Employees With a Mission More Likely to Stay
I met him on the beach in Carmel, watching for a while as he threw a green tennis ball into the surf for his bounding black Lab. Looking like a moneyed member of the Ralph Lauren Young Hamptons set, he was clearly out there midday, midweek, because he could be.
After exchanging a few initial, probing pleasantries, he said this to me, as though we were already in the middle of this epic conversation: “I’m really disappointed with life. I thought I was destined for greatness. But I haven’t gotten there yet.”
He had made his pile, he said, on commissions on the sales of heartstoppingly big budget telecommunications systems for airports in the Pacific Rim. But what was the meaning in that, he asked both himself and me, not really expecting an answer. Now, like the Flying Dutchman, he was doomed to cruising the country between his homes on Cape Cod and San Francisco, looking, always looking, for something – anything – meaningful to help him transcend the feeling that he was living a hollow life of amassing wealth and instead springboard him into a life of making a difference.
It never dawned on him how meaningful it is to be able to provide to millions of people the services and safety that come with the packages he was selling. His company didn’t make that connection for him. Therefore, his company lost a top producer to the pursuit of meaning, when meaning was already there.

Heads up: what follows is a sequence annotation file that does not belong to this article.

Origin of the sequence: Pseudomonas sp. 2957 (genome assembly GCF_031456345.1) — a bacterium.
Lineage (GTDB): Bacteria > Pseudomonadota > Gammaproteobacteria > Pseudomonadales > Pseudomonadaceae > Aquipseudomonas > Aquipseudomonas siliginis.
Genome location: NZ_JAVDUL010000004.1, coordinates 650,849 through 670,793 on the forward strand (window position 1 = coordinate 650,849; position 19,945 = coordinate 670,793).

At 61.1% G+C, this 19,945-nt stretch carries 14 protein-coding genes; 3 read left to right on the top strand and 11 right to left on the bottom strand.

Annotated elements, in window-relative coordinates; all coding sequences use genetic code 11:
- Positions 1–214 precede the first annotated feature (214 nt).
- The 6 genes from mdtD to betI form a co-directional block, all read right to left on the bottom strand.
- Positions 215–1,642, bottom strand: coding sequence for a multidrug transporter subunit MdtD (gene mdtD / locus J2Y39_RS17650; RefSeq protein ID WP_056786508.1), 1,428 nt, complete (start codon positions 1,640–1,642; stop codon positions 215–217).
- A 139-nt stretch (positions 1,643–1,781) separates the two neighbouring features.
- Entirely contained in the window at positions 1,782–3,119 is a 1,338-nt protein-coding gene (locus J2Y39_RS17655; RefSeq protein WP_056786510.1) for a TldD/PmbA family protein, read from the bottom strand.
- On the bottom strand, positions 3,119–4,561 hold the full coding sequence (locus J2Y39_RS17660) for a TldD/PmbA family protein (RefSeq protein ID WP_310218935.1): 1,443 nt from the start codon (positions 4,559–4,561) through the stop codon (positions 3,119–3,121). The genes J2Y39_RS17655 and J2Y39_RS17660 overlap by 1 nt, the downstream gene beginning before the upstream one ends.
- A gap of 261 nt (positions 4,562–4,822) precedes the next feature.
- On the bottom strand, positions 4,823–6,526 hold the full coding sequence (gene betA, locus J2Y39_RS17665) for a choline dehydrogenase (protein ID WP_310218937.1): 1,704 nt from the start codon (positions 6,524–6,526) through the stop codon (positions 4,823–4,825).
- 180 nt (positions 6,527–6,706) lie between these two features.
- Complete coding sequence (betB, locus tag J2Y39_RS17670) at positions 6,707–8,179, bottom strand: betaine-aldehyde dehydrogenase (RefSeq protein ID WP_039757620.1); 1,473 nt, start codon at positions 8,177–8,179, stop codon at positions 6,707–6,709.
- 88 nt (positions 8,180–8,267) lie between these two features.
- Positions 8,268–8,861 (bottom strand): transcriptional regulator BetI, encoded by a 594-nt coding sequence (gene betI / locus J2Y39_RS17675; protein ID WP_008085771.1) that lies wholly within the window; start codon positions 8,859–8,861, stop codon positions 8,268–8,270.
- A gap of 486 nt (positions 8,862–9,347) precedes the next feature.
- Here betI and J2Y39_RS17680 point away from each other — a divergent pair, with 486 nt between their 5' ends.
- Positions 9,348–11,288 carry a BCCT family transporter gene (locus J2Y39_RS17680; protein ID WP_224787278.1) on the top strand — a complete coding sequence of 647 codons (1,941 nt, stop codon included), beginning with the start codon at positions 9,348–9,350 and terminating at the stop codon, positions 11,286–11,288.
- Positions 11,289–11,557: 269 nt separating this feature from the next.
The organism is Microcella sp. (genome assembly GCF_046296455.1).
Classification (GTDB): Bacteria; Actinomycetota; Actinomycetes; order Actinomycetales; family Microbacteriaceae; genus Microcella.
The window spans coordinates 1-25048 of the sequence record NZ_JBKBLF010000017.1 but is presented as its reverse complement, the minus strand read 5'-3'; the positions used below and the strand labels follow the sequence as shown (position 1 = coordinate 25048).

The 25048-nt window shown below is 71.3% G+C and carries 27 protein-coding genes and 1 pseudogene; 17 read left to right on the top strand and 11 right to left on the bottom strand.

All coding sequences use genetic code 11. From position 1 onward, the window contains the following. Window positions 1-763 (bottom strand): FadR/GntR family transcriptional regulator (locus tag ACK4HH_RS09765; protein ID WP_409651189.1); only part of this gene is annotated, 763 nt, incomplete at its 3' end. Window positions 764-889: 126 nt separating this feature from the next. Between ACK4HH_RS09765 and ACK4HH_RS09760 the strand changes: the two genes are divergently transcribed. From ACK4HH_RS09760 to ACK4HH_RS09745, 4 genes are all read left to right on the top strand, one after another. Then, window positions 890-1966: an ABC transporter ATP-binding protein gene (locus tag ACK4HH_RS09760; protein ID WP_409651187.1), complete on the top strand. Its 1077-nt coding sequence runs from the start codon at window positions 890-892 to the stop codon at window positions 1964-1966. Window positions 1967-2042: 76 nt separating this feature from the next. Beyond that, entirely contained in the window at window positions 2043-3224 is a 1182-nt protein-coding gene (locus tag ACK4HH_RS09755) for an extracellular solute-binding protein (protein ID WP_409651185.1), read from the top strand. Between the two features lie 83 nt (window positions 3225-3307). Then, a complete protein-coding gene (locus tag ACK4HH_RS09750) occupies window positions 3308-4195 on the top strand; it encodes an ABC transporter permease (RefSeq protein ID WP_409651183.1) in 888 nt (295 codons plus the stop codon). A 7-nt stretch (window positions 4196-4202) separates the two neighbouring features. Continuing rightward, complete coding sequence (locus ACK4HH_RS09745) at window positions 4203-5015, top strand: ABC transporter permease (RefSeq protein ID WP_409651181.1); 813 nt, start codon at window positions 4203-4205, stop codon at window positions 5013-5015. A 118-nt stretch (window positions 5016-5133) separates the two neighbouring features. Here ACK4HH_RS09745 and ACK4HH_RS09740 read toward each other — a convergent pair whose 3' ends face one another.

Here is some serious talent on the loose, craving a worthy portal to plug himself into. How many recruiters would love to meet a guy like him, when every new, but rare, job opening demands so much of employers to find the Super Match today? Today, when jobs are so scarce, high performers may not leave in fact, but they depart in spirit. So it’s up to you to keep them on the job (in every sense of that expression), engaged and producing. How do you do that? For some, talk meaning, purpose, mission. Only this time really mean it. This is the way you keep mission-critical talent.
The best mission-critical employees are the ones with missions of their own and who see precisely how their employer will serve that mission. Therefore, the most effective recruitment/retention programs would do well to abandon the childish enticements (or arrogant assumptions) and discover what really lies in the heart of their cubicled talent.
Get emotional buy-in from your best by discovering what flames burn within – and brand your employment opportunities accordingly. Then your employees will go to almost any extreme to help your organization realize its own mission.
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Martha I. Finney is the author of The Truth About Getting the Best From People, and a consultant specializing in employee engagement. For a free consultation on how you can build a vacation-friendly workplace culture, email Martha at Martha@marthafinney.com.